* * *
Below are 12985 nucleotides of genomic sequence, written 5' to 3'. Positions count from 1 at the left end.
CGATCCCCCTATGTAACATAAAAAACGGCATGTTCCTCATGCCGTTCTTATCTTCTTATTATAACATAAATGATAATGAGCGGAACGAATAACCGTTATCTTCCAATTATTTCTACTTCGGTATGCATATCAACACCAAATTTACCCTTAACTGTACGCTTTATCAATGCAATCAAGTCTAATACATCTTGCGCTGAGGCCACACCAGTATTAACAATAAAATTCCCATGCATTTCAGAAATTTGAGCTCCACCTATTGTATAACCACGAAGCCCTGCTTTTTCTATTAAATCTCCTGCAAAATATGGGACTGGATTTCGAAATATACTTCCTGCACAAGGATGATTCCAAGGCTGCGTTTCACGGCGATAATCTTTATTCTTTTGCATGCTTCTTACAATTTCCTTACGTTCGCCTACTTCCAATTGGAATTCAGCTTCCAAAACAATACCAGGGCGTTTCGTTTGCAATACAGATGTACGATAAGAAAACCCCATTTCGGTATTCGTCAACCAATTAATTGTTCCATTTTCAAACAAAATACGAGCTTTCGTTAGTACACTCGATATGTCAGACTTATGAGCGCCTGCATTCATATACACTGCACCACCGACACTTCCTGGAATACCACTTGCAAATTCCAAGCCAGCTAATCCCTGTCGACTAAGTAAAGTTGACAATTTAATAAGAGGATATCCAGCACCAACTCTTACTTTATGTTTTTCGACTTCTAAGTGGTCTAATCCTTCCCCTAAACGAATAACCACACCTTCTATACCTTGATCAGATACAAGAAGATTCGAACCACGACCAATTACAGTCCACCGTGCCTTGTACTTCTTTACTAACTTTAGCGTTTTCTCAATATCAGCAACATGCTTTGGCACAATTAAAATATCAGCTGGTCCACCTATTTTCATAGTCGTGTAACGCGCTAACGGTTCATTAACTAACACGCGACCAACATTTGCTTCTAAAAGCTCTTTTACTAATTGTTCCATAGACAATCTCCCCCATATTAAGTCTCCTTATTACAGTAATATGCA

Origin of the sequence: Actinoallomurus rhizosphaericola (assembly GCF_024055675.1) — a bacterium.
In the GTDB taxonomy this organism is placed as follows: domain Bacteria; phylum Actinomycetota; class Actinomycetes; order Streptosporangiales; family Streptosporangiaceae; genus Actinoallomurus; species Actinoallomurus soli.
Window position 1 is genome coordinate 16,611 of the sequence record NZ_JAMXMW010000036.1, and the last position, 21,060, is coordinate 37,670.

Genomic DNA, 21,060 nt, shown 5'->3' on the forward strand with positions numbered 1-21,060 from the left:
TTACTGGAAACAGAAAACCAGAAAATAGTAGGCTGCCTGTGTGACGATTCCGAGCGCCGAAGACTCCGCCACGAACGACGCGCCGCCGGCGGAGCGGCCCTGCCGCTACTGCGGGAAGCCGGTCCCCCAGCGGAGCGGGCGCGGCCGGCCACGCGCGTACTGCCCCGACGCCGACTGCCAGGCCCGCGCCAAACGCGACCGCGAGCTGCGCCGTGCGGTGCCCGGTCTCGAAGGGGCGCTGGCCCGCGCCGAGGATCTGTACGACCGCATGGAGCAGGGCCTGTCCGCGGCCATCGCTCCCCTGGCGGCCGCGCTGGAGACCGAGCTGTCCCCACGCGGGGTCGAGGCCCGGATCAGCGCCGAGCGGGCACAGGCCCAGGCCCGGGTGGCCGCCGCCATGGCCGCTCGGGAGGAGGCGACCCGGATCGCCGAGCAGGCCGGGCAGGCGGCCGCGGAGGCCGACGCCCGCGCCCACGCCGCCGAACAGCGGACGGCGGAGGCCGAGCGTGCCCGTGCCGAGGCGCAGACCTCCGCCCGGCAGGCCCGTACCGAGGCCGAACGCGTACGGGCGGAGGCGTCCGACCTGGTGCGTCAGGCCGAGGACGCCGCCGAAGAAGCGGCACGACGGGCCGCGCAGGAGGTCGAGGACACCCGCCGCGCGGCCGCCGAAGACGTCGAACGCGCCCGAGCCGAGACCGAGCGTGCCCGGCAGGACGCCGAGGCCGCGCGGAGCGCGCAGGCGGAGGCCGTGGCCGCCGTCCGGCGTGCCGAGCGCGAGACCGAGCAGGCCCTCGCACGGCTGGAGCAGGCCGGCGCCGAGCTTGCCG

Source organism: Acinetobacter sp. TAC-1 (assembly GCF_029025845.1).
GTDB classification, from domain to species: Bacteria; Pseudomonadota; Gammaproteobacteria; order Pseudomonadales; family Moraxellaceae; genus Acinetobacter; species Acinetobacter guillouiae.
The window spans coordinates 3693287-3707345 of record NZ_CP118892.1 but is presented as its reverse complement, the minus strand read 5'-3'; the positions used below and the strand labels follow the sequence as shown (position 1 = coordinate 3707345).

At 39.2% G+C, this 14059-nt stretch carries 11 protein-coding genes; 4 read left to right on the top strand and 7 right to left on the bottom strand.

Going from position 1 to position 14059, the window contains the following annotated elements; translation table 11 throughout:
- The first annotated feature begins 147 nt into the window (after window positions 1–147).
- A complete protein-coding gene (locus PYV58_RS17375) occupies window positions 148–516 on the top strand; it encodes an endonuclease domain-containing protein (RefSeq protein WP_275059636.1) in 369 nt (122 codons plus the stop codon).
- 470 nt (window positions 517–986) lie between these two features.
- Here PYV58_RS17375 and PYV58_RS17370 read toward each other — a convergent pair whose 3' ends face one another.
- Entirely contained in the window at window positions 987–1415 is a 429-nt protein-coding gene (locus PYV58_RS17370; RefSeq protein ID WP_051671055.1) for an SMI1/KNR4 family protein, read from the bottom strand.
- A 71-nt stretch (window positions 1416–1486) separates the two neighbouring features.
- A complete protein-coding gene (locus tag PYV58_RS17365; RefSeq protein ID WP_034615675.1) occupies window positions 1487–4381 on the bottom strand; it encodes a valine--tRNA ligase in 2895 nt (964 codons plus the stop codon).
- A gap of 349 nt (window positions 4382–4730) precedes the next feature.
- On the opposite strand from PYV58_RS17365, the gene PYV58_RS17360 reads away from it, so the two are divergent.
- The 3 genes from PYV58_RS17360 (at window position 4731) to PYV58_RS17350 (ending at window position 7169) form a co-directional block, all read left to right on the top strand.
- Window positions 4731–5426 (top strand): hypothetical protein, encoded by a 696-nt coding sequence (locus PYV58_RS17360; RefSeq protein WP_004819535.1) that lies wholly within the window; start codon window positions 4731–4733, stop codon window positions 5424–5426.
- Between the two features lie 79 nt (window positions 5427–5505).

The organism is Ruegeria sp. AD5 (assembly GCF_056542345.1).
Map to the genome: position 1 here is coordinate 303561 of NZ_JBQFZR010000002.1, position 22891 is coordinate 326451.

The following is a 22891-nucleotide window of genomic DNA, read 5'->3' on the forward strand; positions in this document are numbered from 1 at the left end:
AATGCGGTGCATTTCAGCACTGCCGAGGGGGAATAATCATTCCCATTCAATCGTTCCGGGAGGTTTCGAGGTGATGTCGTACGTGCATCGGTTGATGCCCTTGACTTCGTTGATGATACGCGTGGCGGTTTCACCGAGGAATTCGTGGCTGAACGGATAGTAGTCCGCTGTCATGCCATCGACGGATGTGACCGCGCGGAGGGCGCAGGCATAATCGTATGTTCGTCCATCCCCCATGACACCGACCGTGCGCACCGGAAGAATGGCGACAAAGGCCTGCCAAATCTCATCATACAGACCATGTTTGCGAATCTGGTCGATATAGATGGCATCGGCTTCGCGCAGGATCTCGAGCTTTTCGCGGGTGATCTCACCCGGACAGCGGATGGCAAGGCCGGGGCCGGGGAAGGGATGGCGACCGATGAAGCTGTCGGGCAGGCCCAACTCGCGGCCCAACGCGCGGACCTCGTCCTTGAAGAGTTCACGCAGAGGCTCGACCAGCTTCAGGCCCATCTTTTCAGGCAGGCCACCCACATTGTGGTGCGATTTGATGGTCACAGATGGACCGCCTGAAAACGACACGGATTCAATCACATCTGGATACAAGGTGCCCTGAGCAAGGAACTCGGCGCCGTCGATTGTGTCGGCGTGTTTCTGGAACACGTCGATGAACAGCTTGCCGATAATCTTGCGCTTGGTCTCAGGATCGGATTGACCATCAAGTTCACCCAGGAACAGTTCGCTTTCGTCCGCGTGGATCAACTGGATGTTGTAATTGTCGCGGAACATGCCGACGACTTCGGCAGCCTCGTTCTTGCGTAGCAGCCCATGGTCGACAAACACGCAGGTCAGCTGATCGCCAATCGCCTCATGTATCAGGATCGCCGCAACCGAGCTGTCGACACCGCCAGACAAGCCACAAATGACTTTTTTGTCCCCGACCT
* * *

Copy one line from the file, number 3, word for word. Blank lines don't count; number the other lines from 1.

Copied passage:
Origin of the sequence: Actinoallomurus rhizosphaericola (assembly GCF_024055675.1) — a bacterium.